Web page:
Your Guide to the Bahamas’ Junkanoo Festival
Things to Do

Your Guide to the Bahamas’ Junkanoo Festival


From the sound of the goatskin drums tightened to just the right pitch using only a flame, to the exuberant musicians and dancers that spend a year preparing for the competition, Junkanoo will impress you so deeply that you’ll remember it every time you hear rake-and-scrape or see sequins. This colorful festival encompasses Bahamian culture in every way, from the styles of dance and music to the smell of the street food in the air.

Ring in the new year at this Caribbean festival that’s perfect for all ages!




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Courtesy of the Islands of the Bahamas

What is Junkanoo in the Bahamas?

Junkanoo is a cultural festival in the Bahamas traditionally celebrated on Boxing Day (December 26) and New Year’s Day—imagine something similar to a Carnival Parade in the Caribbean or Mardi Gras in New Orleans, but specifically celebrating Bahamian culture. Groups of costumed dancers and musicians parade through the streets between midnight and sunrise, while both locals and tourists line the streets standing in bleachers or balconies to enjoy the celebration.

“Junkanoo is a celebration. Junkanoo represents the spirit of the Bahamian culture, and it is this spirit, once celebrated with the intensity of the parades in all other aspects of our culture, that will provide the leadership for our society in the future. ” — Jackson Burnside III, 2009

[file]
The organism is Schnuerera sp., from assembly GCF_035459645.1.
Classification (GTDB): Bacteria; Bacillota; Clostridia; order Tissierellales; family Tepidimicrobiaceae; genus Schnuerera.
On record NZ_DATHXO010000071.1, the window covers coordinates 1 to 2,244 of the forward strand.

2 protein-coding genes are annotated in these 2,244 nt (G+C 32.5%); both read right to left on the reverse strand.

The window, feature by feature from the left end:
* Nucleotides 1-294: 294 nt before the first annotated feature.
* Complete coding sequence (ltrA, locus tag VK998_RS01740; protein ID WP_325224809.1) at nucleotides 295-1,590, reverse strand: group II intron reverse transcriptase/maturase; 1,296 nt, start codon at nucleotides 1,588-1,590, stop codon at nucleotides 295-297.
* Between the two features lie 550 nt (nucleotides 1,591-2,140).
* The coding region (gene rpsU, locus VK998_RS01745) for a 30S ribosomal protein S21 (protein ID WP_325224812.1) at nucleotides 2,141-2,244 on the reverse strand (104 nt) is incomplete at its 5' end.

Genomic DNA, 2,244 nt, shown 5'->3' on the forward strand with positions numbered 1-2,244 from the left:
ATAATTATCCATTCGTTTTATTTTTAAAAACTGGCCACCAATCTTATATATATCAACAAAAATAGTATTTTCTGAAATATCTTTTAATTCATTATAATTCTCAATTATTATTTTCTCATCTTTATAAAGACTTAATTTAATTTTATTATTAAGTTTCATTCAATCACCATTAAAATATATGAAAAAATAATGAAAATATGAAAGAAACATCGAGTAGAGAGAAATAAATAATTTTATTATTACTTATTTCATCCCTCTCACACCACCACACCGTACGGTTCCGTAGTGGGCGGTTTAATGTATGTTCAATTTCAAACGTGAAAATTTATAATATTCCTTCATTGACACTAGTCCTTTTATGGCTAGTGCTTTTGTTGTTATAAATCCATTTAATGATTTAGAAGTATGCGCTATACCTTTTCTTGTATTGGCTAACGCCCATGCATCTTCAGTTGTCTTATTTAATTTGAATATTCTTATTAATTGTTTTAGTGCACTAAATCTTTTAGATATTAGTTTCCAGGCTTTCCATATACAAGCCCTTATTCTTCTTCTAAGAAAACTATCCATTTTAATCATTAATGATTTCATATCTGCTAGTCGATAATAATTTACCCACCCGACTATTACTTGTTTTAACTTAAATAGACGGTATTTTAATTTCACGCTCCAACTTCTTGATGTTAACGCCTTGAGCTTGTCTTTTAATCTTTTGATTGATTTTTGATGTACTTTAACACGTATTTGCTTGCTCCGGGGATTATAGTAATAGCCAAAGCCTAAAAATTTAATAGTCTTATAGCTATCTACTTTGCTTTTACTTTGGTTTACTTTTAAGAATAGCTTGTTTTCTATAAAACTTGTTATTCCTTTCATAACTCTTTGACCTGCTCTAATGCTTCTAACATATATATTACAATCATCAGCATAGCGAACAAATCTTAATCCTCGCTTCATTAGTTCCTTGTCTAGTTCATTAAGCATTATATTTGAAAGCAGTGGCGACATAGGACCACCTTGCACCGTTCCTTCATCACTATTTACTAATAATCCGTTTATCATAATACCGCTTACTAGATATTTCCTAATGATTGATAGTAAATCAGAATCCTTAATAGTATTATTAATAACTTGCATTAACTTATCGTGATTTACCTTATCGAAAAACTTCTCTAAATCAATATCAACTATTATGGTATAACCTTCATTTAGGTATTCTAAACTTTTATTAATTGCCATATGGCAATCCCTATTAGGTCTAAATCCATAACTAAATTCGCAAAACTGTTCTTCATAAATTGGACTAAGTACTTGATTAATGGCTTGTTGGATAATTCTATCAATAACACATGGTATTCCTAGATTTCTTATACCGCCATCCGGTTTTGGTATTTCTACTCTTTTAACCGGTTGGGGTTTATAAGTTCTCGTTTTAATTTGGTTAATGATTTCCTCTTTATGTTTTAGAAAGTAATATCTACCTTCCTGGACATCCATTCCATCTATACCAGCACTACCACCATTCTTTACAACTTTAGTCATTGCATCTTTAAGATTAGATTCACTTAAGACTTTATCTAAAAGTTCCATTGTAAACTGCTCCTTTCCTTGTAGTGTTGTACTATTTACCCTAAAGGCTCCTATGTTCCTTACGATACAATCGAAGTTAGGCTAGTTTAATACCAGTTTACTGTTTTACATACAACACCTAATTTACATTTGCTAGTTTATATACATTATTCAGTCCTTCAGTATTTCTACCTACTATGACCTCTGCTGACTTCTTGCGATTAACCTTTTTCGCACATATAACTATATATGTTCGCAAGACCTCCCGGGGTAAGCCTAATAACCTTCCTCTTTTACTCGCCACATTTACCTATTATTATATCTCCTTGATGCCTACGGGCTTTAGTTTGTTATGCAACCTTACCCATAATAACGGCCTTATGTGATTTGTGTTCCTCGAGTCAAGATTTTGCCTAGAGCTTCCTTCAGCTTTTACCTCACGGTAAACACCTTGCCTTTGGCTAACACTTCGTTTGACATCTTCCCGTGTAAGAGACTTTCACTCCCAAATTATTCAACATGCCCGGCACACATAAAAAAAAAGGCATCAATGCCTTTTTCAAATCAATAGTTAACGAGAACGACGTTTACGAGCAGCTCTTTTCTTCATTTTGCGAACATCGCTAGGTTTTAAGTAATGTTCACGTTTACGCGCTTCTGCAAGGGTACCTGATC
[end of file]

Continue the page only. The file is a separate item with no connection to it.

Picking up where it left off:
If you want to visit the Bahamas during Junkanoo, it’s best to buy your tickets and book your beach hotel well in advance, as it’s quite a popular event. You’ll get to see costume competitions, try delicious snacks from street stalls and get a vibrant glimpse of Bahamian culture—just don’t forget your camera!




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History of Junkanoo

Junkanoo’s origins are widely disputed, but most attribute its creation to the few days over Christmas when slaves were given time off to be with family in the 17th century. The name “Junkanoo” is said to come from either the legend of an African prince named John Canoe or the French phrase gens inconnus that translates to “unknown people,” alluding to the masked participants of the celebration.

In Nassau, the Educulture Junkanoo Museum depicts the history of Junkanoo in the former home of devoted Junkanoo celebrator, Arlene Nash Ferguson. She created the museum to honor her Bahamian heritage and share it with others. The exhibits showcase traditional Junkanoo costumes, instruments and more. Plus, the museum is right next to the National Art Gallery of the Bahamas, so you can visit both museums in the same day.

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Courtesy of WikiPedant

Junkanoo Rush Out

Junkanoo Rush Out is when all the teams of costumed dancers and musicians rush the streets performing, often in troupes. This procession fills the streets until dawn all across the Bahamas. Dance troupes prepare for the celebration months in advance, some even garnering sponsorship from companies to help with costs for costumes and floats.

Different Junkanoo troupes comprised of thousands of people compete against one another for large cash prizes and respect in the categories of music, costume and overall performance—the most popular groups being Colours, Music Makers, One Family, Roots, Saxons and Valley Boys—don’t forget to cheer for your favorite!